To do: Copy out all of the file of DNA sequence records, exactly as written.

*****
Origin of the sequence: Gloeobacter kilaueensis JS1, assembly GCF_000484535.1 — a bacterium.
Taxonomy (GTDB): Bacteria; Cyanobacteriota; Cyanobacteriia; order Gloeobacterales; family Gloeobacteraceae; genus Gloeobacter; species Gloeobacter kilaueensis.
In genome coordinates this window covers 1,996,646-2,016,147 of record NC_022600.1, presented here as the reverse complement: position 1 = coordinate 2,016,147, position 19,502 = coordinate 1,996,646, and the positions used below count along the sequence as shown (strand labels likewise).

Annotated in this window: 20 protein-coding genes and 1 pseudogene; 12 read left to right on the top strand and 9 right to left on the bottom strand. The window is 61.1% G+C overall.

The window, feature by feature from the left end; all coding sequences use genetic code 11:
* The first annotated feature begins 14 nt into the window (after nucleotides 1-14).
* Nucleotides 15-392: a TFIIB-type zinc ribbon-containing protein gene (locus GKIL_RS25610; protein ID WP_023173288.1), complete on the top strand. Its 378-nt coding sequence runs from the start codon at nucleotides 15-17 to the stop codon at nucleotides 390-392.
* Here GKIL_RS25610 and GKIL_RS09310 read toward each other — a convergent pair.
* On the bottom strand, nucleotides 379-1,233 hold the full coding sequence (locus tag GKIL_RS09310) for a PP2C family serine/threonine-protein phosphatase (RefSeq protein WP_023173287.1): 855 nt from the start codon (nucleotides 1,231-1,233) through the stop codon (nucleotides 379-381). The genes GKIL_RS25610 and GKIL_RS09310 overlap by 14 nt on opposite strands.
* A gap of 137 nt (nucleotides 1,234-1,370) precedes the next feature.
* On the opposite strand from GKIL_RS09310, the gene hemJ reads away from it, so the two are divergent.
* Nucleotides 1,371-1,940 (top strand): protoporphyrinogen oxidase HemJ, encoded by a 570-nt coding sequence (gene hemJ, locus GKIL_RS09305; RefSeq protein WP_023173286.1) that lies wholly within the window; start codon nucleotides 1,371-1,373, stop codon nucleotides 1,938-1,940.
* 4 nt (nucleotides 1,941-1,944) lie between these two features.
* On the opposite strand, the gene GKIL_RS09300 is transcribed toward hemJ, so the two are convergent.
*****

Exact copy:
Origin of the sequence: Gloeobacter kilaueensis JS1, assembly GCF_000484535.1 — a bacterium.
Taxonomy (GTDB): Bacteria; Cyanobacteriota; Cyanobacteriia; order Gloeobacterales; family Gloeobacteraceae; genus Gloeobacter; species Gloeobacter kilaueensis.
In genome coordinates this window covers 1,996,646-2,016,147 of record NC_022600.1, presented here as the reverse complement: position 1 = coordinate 2,016,147, position 19,502 = coordinate 1,996,646, and the positions used below count along the sequence as shown (strand labels likewise).

Annotated in this window: 20 protein-coding genes and 1 pseudogene; 12 read left to right on the top strand and 9 right to left on the bottom strand. The window is 61.1% G+C overall.

The window, feature by feature from the left end; all coding sequences use genetic code 11:
* The first annotated feature begins 14 nt into the window (after nucleotides 1-14).
* Nucleotides 15-392: a TFIIB-type zinc ribbon-containing protein gene (locus GKIL_RS25610; protein ID WP_023173288.1), complete on the top strand. Its 378-nt coding sequence runs from the start codon at nucleotides 15-17 to the stop codon at nucleotides 390-392.
* Here GKIL_RS25610 and GKIL_RS09310 read toward each other — a convergent pair.
* On the bottom strand, nucleotides 379-1,233 hold the full coding sequence (locus tag GKIL_RS09310) for a PP2C family serine/threonine-protein phosphatase (RefSeq protein WP_023173287.1): 855 nt from the start codon (nucleotides 1,231-1,233) through the stop codon (nucleotides 379-381). The genes GKIL_RS25610 and GKIL_RS09310 overlap by 14 nt on opposite strands.
* A gap of 137 nt (nucleotides 1,234-1,370) precedes the next feature.
* On the opposite strand from GKIL_RS09310, the gene hemJ reads away from it, so the two are divergent.
* Nucleotides 1,371-1,940 (top strand): protoporphyrinogen oxidase HemJ, encoded by a 570-nt coding sequence (gene hemJ, locus GKIL_RS09305; RefSeq protein WP_023173286.1) that lies wholly within the window; start codon nucleotides 1,371-1,373, stop codon nucleotides 1,938-1,940.
* 4 nt (nucleotides 1,941-1,944) lie between these two features.
* On the opposite strand, the gene GKIL_RS09300 is transcribed toward hemJ, so the two are convergent.